In the right weather and with the right person, riding in a horse-drawn carriage around Central Park can be romantic... if a little corny.
In the right weather and with the right person, riding in a horse-drawn carriage around Central Park can be romantic... if a little corny. Of course, it can also be a bit odorous and, for those on foot who have to deal with the horse by-product, messy. It's not just joggers and bikers who object to the city horses; animal welfare groups have long worried about the poor working conditions. Not only do the animals spend their days shuffling along on hard pavement through slow-moving traffic while inhaling exhaust fumes, most of the horses return at night to narrow stalls beneath tenement buildings with never a chance to step into a pasture and graze. A recent petition drive gathered nearly 45,000 signatures in favor of retiring the carriage horses.
Well, welcome to the 20th century. Central Park may be about to re-enact the transition from horse-drawn to horseless carriage as the four-footed form of horsepower is replaced by eclectic motors. The organization NYCLASS (New Yorkers for Clean, Livable, and Safe Streets) has commissioned designs for electric carriages, modeled after some early cars, as horse replacements. The plan is to make the cars available to the same people who currently own and drive the horse-drawn carriages so no one will lose a job. Except possibly the horses, who may finally get a chance to step onto some of that grass they've been circling for years while never getting a hoof off the blacktop.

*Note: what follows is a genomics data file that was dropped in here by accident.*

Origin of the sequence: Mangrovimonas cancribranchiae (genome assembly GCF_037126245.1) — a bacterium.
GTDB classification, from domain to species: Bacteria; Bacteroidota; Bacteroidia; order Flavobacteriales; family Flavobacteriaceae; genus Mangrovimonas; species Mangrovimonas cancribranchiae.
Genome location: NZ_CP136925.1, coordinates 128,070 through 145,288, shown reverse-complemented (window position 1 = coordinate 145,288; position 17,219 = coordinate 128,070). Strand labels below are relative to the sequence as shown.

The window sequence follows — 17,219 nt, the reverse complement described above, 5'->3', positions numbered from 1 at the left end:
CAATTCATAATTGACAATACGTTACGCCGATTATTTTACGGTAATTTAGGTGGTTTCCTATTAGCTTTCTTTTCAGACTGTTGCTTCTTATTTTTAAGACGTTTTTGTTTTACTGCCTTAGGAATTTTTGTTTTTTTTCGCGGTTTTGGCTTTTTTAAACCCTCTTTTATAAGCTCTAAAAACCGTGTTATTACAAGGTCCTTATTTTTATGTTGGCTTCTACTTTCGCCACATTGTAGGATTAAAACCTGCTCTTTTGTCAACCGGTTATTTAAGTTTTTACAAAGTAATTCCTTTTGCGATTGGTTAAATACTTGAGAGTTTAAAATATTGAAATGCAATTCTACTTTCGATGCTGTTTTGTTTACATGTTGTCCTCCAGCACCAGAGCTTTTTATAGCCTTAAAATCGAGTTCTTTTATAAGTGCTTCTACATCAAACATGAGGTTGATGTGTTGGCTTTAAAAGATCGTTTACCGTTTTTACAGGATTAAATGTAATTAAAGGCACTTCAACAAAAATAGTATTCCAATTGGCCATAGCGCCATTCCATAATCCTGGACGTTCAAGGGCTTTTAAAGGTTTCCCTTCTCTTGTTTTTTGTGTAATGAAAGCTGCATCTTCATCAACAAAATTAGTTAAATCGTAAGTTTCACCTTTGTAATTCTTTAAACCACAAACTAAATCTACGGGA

Right now, the horse-replacements exist only as foot-long models (a bit small for a romantic evening), but if the New York City Council moves forward on legislation to phase out the carriage horses, the electric cars could be replaced with full-sized versions in the next few years.
Photo by Jason Wenig